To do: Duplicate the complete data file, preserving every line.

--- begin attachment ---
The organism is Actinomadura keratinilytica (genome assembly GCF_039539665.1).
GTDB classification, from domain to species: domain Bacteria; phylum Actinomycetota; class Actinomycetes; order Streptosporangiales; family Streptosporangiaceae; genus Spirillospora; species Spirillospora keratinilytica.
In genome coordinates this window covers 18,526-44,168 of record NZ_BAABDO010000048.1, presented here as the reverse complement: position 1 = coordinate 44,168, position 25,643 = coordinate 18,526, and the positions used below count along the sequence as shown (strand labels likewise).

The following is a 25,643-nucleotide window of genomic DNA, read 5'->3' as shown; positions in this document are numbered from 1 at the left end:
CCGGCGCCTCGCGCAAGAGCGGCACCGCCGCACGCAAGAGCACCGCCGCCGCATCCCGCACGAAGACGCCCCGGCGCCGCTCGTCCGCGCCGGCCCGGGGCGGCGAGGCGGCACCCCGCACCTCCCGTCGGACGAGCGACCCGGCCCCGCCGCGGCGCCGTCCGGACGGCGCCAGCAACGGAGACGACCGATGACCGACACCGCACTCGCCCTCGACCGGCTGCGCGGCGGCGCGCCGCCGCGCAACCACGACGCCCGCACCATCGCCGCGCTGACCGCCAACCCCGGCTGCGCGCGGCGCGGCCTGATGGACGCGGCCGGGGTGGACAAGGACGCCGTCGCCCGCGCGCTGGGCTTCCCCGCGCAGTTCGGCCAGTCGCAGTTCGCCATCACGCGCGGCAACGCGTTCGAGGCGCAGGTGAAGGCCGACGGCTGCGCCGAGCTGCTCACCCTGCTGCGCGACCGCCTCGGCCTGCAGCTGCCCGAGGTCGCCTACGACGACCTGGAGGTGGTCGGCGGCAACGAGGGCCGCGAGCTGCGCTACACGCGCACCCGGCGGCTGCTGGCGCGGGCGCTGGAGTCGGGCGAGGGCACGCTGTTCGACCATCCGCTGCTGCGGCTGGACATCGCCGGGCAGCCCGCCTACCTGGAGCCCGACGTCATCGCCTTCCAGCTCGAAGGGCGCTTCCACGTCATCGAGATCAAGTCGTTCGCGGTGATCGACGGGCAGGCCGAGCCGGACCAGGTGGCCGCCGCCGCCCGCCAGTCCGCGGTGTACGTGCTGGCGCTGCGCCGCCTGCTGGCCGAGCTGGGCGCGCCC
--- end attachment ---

The organism is Actinomadura keratinilytica (genome assembly GCF_039539665.1).
GTDB classification, from domain to species: domain Bacteria; phylum Actinomycetota; class Actinomycetes; order Streptosporangiales; family Streptosporangiaceae; genus Spirillospora; species Spirillospora keratinilytica.
In genome coordinates this window covers 18,526-44,168 of record NZ_BAABDO010000048.1, presented here as the reverse complement: position 1 = coordinate 44,168, position 25,643 = coordinate 18,526, and the positions used below count along the sequence as shown (strand labels likewise).

The following is a 25,643-nucleotide window of genomic DNA, read 5'->3' as shown; positions in this document are numbered from 1 at the left end:
CCGGCGCCTCGCGCAAGAGCGGCACCGCCGCACGCAAGAGCACCGCCGCCGCATCCCGCACGAAGACGCCCCGGCGCCGCTCGTCCGCGCCGGCCCGGGGCGGCGAGGCGGCACCCCGCACCTCCCGTCGGACGAGCGACCCGGCCCCGCCGCGGCGCCGTCCGGACGGCGCCAGCAACGGAGACGACCGATGACCGACACCGCACTCGCCCTCGACCGGCTGCGCGGCGGCGCGCCGCCGCGCAACCACGACGCCCGCACCATCGCCGCGCTGACCGCCAACCCCGGCTGCGCGCGGCGCGGCCTGATGGACGCGGCCGGGGTGGACAAGGACGCCGTCGCCCGCGCGCTGGGCTTCCCCGCGCAGTTCGGCCAGTCGCAGTTCGCCATCACGCGCGGCAACGCGTTCGAGGCGCAGGTGAAGGCCGACGGCTGCGCCGAGCTGCTCACCCTGCTGCGCGACCGCCTCGGCCTGCAGCTGCCCGAGGTCGCCTACGACGACCTGGAGGTGGTCGGCGGCAACGAGGGCCGCGAGCTGCGCTACACGCGCACCCGGCGGCTGCTGGCGCGGGCGCTGGAGTCGGGCGAGGGCACGCTGTTCGACCATCCGCTGCTGCGGCTGGACATCGCCGGGCAGCCCGCCTACCTGGAGCCCGACGTCATCGCCTTCCAGCTCGAAGGGCGCTTCCACGTCATCGAGATCAAGTCGTTCGCGGTGATCGACGGGCAGGCCGAGCCGGACCAGGTGGCCGCCGCCGCCCGCCAGTCCGCGGTGTACGTGCTGGCGCTGCGCCGCCTGCTGGCCGAGCTGGGCGCGCCC